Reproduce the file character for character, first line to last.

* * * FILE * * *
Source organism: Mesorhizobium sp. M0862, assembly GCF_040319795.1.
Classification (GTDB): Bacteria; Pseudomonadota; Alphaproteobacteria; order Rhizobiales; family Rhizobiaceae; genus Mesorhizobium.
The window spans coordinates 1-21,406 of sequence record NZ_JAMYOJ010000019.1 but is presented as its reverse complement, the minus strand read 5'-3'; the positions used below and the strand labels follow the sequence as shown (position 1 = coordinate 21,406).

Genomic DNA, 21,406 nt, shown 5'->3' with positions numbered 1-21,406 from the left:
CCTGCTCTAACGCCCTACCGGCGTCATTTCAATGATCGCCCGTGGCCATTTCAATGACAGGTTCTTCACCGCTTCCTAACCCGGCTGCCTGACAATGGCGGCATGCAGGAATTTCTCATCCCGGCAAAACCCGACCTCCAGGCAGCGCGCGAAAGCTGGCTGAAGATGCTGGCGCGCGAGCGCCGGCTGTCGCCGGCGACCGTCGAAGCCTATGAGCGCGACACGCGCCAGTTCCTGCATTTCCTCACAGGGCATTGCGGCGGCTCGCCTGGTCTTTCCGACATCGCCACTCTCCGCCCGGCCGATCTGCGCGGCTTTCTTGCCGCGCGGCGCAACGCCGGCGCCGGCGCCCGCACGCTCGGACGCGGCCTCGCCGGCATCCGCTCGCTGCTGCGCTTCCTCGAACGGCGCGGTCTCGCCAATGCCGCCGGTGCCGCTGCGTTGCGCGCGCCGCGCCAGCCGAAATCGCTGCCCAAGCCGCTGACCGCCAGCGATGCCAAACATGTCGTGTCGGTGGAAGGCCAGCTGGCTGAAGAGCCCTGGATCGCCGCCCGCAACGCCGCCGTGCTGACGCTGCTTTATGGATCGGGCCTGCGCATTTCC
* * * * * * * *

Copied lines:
Source organism: Mesorhizobium sp. M0862, assembly GCF_040319795.1.
Classification (GTDB): Bacteria; Pseudomonadota; Alphaproteobacteria; order Rhizobiales; family Rhizobiaceae; genus Mesorhizobium.
The window spans coordinates 1-21,406 of sequence record NZ_JAMYOJ010000019.1 but is presented as its reverse complement, the minus strand read 5'-3'; the positions used below and the strand labels follow the sequence as shown (position 1 = coordinate 21,406).

Genomic DNA, 21,406 nt, shown 5'->3' with positions numbered 1-21,406 from the left:
CCTGCTCTAACGCCCTACCGGCGTCATTTCAATGATCGCCCGTGGCCATTTCAATGACAGGTTCTTCACCGCTTCCTAACCCGGCTGCCTGACAATGGCGGCATGCAGGAATTTCTCATCCCGGCAAAACCCGACCTCCAGGCAGCGCGCGAAAGCTGGCTGAAGATGCTGGCGCGCGAGCGCCGGCTGTCGCCGGCGACCGTCGAAGCCTATGAGCGCGACACGCGCCAGTTCCTGCATTTCCTCACAGGGCATTGCGGCGGCTCGCCTGGTCTTTCCGACATCGCCACTCTCCGCCCGGCCGATCTGCGCGGCTTTCTTGCCGCGCGGCGCAACGCCGGCGCCGGCGCCCGCACGCTCGGACGCGGCCTCGCCGGCATCCGCTCGCTGCTGCGCTTCCTCGAACGGCGCGGTCTCGCCAATGCCGCCGGTGCCGCTGCGTTGCGCGCGCCGCGCCAGCCGAAATCGCTGCCCAAGCCGCTGACCGCCAGCGATGCCAAACATGTCGTGTCGGTGGAAGGCCAGCTGGCTGAAGAGCCCTGGATCGCCGCCCGCAACGCCGCCGTGCTGACGCTGCTTTATGGATCGGGCCTGCGCATTTCC